Sometimes, size does matter. When it is the space a family has to share during a month of lockdown, for example, and however much longer there is to come. In this case, any extra space can make all the difference in making the exhortation to "Stay at home" a little more bearable, and not only in extreme situations when one family member has to be isolated from the rest because of coronavirus, but also day-to-day living in any home.
Obviously, living alone or as a couple is not the same as sharing a home as part of one of the 20,000 large families there are in Malaga province. Also during this period of enforced confinement, it is not the same to live in a villa with plenty of rooms and a large garden as in an apartment measuring 60 square metres with not even a terrace to go out on and get some fresh air.
"I never thought I would ever miss having a roof terrace or courtyard so much," admits José Manuel Luque, who lives with his wife and two children in the Cruz del Humilladero district of Malaga.
An overall view of Malaga under lockdown at the moment, when we can only leave our homes for a few essential purposes, shows that one-third of the population is confined in apartments less than 75 square metres in size (204,000 homes) and that about 14% of the 606,000 buildings in the province (not including second homes, empty properties or those used for holiday lets) have less than 60 m2 of usable space.
At the other end of the scale we find the 42,010 houses (7%) which have more than 150m2 of usable space, according to the latest population and housing census from 2011 (which is updated every ten years). Despite the time that has passed, there has been little construction during those nine years, so the situation is unlikely to have changed much.
There is also more up-to-date information at a provincial level, from the National Institute of Statistics 'Encuesta Continua de Hogares' survey. The one for 2019 shows that one out of every three homes is occupied by a family with children, that 8,500 people live in homes with less than 10m2 space per inhabitant and another 239,400 (14%) have less than 20m2 per person.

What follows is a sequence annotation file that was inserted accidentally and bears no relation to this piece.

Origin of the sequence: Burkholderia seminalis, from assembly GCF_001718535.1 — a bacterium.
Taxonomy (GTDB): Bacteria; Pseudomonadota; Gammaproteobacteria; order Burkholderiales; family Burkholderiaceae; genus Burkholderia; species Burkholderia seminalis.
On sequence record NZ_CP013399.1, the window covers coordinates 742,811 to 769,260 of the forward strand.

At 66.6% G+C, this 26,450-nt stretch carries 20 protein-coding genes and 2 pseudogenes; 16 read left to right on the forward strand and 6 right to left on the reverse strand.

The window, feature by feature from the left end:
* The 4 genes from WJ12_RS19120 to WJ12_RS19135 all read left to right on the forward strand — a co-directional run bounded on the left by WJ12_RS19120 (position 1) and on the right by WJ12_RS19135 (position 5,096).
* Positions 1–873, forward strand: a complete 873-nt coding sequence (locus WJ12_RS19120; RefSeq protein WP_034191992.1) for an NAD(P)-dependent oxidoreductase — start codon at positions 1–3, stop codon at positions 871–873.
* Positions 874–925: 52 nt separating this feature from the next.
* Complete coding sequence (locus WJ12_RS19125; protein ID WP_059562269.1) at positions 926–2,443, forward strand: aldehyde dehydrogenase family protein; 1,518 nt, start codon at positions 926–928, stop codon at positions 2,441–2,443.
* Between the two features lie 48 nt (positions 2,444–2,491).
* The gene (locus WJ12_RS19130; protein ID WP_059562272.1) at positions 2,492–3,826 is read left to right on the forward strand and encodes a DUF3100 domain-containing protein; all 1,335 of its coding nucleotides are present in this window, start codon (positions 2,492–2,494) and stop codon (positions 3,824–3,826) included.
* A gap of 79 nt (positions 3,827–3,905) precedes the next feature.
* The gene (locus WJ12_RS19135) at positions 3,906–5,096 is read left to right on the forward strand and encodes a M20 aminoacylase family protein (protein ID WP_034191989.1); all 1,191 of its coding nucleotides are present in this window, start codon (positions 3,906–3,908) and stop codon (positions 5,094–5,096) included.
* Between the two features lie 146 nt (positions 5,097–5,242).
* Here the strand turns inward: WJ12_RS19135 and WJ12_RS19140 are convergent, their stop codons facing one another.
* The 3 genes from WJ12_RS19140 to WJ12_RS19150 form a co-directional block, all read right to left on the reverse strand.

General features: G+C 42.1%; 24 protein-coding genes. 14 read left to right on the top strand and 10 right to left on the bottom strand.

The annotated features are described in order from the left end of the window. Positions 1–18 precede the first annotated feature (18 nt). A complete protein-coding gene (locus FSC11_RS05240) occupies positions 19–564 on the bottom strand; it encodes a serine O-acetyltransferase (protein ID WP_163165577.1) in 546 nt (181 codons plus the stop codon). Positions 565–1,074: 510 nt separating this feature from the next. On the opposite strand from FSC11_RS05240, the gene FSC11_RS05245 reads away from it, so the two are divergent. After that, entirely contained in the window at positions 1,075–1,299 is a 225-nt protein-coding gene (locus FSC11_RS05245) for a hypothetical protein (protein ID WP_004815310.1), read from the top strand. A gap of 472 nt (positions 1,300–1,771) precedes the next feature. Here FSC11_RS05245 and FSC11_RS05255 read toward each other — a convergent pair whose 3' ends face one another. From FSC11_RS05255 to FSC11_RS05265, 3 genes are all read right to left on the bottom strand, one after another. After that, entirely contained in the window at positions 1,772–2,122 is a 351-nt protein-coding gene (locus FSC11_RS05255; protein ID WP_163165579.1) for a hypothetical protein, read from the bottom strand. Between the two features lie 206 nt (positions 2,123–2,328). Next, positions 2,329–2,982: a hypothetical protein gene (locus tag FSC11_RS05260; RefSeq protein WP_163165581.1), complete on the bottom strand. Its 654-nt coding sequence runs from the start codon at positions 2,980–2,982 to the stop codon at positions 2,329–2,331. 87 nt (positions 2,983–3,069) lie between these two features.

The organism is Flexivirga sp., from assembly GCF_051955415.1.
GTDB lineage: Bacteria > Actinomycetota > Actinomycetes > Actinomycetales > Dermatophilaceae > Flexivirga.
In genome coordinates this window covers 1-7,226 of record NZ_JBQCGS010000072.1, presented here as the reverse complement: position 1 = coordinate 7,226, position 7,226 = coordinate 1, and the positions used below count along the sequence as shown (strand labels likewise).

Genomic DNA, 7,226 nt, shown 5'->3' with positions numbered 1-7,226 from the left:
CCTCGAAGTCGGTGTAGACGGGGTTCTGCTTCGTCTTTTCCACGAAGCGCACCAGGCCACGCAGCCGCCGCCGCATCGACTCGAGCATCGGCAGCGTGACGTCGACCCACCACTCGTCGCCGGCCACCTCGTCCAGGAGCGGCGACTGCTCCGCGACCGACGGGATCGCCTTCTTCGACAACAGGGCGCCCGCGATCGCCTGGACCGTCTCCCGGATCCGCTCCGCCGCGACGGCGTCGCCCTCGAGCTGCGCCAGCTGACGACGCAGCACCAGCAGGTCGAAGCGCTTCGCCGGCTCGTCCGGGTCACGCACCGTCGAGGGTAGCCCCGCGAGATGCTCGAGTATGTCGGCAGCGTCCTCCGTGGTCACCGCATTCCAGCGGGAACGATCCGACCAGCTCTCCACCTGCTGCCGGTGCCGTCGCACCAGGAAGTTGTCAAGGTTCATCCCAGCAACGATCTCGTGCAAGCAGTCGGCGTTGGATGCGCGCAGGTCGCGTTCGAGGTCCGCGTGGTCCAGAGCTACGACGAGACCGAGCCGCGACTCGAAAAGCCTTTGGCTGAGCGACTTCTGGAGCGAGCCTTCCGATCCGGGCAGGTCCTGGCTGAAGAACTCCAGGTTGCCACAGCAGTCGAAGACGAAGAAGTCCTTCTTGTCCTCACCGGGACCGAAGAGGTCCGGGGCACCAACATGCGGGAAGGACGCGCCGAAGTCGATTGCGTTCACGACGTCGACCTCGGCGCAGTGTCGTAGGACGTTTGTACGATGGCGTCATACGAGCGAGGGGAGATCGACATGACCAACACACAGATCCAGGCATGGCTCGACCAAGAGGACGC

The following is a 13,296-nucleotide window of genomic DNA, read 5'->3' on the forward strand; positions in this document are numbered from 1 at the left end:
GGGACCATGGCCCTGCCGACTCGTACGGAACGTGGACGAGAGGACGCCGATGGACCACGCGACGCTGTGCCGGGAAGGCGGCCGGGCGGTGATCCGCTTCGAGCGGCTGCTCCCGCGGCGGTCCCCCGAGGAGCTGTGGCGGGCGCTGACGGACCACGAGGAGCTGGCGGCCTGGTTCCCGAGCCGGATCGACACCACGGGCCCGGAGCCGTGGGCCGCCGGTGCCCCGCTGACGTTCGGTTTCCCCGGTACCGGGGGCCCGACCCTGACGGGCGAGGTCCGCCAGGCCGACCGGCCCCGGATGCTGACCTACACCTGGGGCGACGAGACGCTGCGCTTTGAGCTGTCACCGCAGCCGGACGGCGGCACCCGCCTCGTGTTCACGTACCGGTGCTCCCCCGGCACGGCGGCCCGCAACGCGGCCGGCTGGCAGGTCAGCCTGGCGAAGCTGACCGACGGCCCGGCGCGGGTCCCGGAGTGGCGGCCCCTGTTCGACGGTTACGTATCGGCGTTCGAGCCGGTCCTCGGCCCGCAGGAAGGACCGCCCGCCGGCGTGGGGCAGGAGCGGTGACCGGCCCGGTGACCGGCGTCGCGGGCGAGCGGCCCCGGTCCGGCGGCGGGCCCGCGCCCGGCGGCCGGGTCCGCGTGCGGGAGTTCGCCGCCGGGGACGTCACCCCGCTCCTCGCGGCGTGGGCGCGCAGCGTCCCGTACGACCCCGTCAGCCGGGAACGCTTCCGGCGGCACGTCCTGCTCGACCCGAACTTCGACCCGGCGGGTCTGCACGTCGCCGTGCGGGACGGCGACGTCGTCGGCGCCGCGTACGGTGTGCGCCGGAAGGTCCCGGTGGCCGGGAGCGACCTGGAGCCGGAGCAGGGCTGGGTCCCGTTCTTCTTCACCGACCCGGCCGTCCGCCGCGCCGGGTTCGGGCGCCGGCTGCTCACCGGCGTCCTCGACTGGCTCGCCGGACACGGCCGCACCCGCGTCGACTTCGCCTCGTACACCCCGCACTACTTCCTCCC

From villas to small apartments
"I'm lucky that we have a house with a garden. We spend most of the day out there. If the weather is good, we even eat outside and it means we can take some exercise. It helps us a lot," says Paloma, the mother of a large family in Pinares de San Antón.
For Carlos Sánchez, or rather for his six-year-old son, the terrace has become the epicentre of life. "The oldest, who is 13, found it hardest at first but he's used to not going out now," says Carlos, who lives in Fuengirola in one of the 134,195 properties (22%) in the province measuring more than 106m2.
Meanwhile Laura, who lives in a studio in Torremolinos, says she is coping well, although "it is killing me having to be on my own all the time and not seeing my family and friends," she says.
In Malaga province there are nearly 3,000 tiny apartments under 30m2 in size and another 23,000 with less than 45. There is a noticeable difference between the coast, with so many apartment blocks, and the countryside, where there are more houses. In fact, in villages half of the houses have more than 105m2 of space, and in some places, such as Alcaucín and Humilladero, the ratio is two out of three. This is very different to the coast, where the greatest number of homes under 75m2 are situated. Torremolinos tops the list, with nearly half of all properties in that range and one-third less than 60m2. It also has the lowest number of larger properties, with only 11 per cent over 105m2. This is because so many were built for tourism purposes, as in Benalmádena,(43% under 75m2) and Torrox (41%). In Marbella (29%) the proportion differs because of the numerous urbanisations around the town centre.
The size of a home and number of occupants can make a big difference to coping with lockdown.